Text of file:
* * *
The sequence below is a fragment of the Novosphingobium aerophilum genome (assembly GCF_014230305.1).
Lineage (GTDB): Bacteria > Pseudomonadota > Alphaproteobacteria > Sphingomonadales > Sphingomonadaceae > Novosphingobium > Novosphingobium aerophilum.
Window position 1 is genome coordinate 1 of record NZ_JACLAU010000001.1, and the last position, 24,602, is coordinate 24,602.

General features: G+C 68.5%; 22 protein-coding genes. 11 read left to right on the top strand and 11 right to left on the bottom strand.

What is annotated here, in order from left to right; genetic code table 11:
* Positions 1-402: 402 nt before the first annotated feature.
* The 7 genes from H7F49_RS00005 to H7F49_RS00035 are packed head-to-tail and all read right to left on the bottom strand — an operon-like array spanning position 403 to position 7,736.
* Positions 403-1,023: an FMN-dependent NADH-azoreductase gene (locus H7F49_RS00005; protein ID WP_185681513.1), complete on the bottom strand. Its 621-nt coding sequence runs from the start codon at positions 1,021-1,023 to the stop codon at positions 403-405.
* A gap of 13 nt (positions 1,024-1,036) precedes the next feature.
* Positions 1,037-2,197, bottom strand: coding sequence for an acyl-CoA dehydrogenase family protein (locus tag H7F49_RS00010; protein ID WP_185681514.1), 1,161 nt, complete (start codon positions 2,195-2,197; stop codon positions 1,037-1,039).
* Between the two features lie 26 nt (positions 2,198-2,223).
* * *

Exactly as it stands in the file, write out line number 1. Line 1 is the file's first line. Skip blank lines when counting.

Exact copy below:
The sequence below is a fragment of the Novosphingobium aerophilum genome (assembly GCF_014230305.1).